The large area of stripped turf to the left-hand side of the 18th hole is the first of some new heather regeneration areas planned for the coming years. Advance notice of this work has been suggested at different times and over a very long lead-in period, firstly in the Course Review Document from August 2012, and more recently in the Environemantal Report by Ecologist Mike Edwards published in June 2013 (Both documents are available to members on the website under 'Information - Course Documents'. The purchase of the highly specialised Weidenmann Heather Mower/Collector 18 months ago also gave us, not only the ability to harvest valuable heather seeds from the Common, but also to be able to mow and manage exisiting and new heather to a higher standard in the years to come. Both for the improved playability of our golf course, but also for the ongoing health and vitality of newly generated heather in the future. It's purpose was not merely to cut down the long wispy grass that grows taller and rises above our exisiting, and largely degenerating heather, which in doing so would only continually trample and harm our exisiting heather and also collect mountains of compostable cuttings.
The 18th hole area recently stripped, was a ground-breaking project at Crowborough, being the very first time a turf-cutter has been used to neatly cut and remove thick turf to a consistent depth, so close and adjacent to a fairway, but also in a place where heather was known to once previously abound. As the heather growing at each end of this previously densely grassed area demonstrates. Previous attempts at re-establishment on the left-hand side of the 7th and 10th holes have been by bracken, gorse and general scrub clearance by heavy machinery, although both showed dramatic and encouraging signs of heather re-growth within a matter of a few months. The most recent photographs below, from as recent as August 2014 from the 10th hole, show vibrant, healthy young heather pants and seedlings continuing to flourish in an area cleared only 15 months earlier. Some 'before and after' photographs of the 16th hole at Royal Ashdown also clearly demonstrate the opportunity for success, but also illustrates the time-scale involved where we all need to patiently wait for the slow-growing heather plants to become re-stablished.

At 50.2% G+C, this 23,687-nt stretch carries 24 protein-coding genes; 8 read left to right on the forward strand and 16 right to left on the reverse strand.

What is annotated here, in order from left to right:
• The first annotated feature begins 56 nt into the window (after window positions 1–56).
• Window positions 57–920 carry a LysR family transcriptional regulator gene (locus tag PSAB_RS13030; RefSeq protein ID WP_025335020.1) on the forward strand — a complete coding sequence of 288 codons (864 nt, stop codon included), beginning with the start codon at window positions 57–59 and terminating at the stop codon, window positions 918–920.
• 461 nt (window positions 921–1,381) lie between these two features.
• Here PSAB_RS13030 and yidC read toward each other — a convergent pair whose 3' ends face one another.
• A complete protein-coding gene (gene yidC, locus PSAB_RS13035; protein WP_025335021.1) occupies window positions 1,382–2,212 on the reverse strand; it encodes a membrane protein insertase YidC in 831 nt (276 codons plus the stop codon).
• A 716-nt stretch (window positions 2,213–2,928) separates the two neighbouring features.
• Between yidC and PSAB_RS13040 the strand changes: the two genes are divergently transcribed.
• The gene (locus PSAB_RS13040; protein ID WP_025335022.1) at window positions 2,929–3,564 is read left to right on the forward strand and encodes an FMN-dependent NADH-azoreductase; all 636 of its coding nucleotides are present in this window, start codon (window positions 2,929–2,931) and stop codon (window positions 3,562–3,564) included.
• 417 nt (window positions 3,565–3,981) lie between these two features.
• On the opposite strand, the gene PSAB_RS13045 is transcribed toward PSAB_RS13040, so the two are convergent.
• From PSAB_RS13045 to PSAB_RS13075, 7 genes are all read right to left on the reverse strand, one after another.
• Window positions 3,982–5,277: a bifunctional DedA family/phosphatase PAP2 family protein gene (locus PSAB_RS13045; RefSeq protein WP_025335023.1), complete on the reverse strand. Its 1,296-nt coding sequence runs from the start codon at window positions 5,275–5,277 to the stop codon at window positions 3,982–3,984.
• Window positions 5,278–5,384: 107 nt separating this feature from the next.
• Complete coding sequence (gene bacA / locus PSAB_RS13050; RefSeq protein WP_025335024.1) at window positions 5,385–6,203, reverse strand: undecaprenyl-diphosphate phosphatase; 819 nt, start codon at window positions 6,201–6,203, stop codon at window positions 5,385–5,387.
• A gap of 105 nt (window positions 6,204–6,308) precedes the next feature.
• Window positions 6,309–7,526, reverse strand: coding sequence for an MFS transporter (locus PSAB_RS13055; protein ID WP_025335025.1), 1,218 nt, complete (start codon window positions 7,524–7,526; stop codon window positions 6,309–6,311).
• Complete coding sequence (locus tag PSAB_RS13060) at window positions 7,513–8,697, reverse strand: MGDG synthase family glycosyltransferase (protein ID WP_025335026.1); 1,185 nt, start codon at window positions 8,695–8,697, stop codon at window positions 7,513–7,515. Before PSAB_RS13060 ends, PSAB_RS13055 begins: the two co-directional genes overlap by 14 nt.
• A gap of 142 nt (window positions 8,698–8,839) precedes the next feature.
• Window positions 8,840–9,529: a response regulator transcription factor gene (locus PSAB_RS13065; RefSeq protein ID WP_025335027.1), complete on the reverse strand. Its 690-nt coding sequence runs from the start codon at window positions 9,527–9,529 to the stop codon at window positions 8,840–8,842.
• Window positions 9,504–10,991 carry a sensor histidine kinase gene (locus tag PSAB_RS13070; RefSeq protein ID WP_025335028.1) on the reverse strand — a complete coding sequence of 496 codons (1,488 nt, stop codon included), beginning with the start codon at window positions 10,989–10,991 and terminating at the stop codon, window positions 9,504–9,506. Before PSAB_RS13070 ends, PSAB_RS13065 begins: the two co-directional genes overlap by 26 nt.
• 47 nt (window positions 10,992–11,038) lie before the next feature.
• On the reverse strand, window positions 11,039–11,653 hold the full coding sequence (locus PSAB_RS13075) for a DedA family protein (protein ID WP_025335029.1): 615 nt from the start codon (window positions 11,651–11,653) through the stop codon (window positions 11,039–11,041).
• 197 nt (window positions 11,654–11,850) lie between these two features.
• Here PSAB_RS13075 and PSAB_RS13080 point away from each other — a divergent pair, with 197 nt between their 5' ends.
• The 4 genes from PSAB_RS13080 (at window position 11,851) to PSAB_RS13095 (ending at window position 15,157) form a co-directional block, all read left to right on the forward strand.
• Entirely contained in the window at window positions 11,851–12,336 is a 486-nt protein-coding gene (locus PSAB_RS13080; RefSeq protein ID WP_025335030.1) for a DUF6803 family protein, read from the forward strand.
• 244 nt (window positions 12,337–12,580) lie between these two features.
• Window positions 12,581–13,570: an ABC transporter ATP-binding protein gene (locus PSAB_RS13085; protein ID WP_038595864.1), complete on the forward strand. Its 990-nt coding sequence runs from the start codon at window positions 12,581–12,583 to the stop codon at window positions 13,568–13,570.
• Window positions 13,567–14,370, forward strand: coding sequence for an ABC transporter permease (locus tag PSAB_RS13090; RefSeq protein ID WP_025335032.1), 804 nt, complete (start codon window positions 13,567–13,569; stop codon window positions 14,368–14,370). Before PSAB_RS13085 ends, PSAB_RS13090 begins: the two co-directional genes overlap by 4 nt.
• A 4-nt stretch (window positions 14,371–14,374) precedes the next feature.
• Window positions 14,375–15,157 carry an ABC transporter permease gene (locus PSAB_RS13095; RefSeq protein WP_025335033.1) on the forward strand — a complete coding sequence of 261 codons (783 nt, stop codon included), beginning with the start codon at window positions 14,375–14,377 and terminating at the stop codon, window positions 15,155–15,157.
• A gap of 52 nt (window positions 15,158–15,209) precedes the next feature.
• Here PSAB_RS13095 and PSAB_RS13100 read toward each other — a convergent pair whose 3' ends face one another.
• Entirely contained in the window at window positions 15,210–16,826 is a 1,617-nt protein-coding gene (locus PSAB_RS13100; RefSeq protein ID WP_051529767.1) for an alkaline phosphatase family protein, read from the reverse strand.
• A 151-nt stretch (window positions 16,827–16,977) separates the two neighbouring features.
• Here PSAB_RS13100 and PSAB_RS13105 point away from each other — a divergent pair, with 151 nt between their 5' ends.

This page and accompanying slide-show images will be added to as and when the opprtunity arises and will hopefully form a long-term archive of the success of what we are now undertaking.
The Course Review Document published in August 2012 referred to a report on Heather by Course Manager Mike Poole written in 2010 in which he said...
"The heather at Crowborough Beacon is in decline. Heather is a relatively short lived evergreen shrub with a very interesting life cycle. After germination heather enters what is known as the pioneer stage which lasts approximately 5 years. At this young stage the heather is prone to damage from trampling, therefore any area we regenerate must be protected from such trampling. The second stage of heather growth is the most productive stage known as the building phase. This phase has a period of very active growth which can last
for 15 years and it is during this time that the maximum growth, density and canopy spread are seen. During this time repeated, but infrequent cutting of the heather and the collection of debris is to be encouraged. Management carried out in such a manner will help to retain the plants building phase indefinitely. If neglected, heather will pass through the building phase and over 10 years or so it will pass through the mature phase and enter the degenerate phase. During these phases the plant tends to become very woody and loses its ability to recover from wear and tear. Regular cutting during these later phases of the plant’s life is very unlikely to encourage vegetative regeneration and more likely to hasten its ultimate demise. Ingress of both weeds and grass also becomes a problem as these weeds and grass, when mown, are responsible for enriching the soil which again is detrimental to the heather plants. Once we understand the life cycle of heather we can start to understand why areas die off or lose density and then become subject to weed and grass ingress. According to the foremost expert in the management of heather [Bob Taylor, Senior Ecologist of the Sports Turf Research Institute] the following reasons for the decline in heather in order of importance are;-
Over the past 12 years we have trialled various ways to improve and regenerate heather. It is not an exact science and whilst not all attempts have been successful it is clear that without if we do nothing the heather will continue to decline and eventually disappear. We need to instigate a regeneration programme and a complementary management programme so that we can create and maintain areas of heather, both on and off the golf course itself, to the standards of other high quality heathland courses. Done properly and in conjunction with other plans to make the course more user-friendly, we should enjoy faster rounds of golf and encourage fewer lost golf balls without losing the character of what should be a traditional heathland golf course."
Since that time various attempts have been undertaken to encourage and trial the likely success of larger scale heather regeneration as shown in the slide show.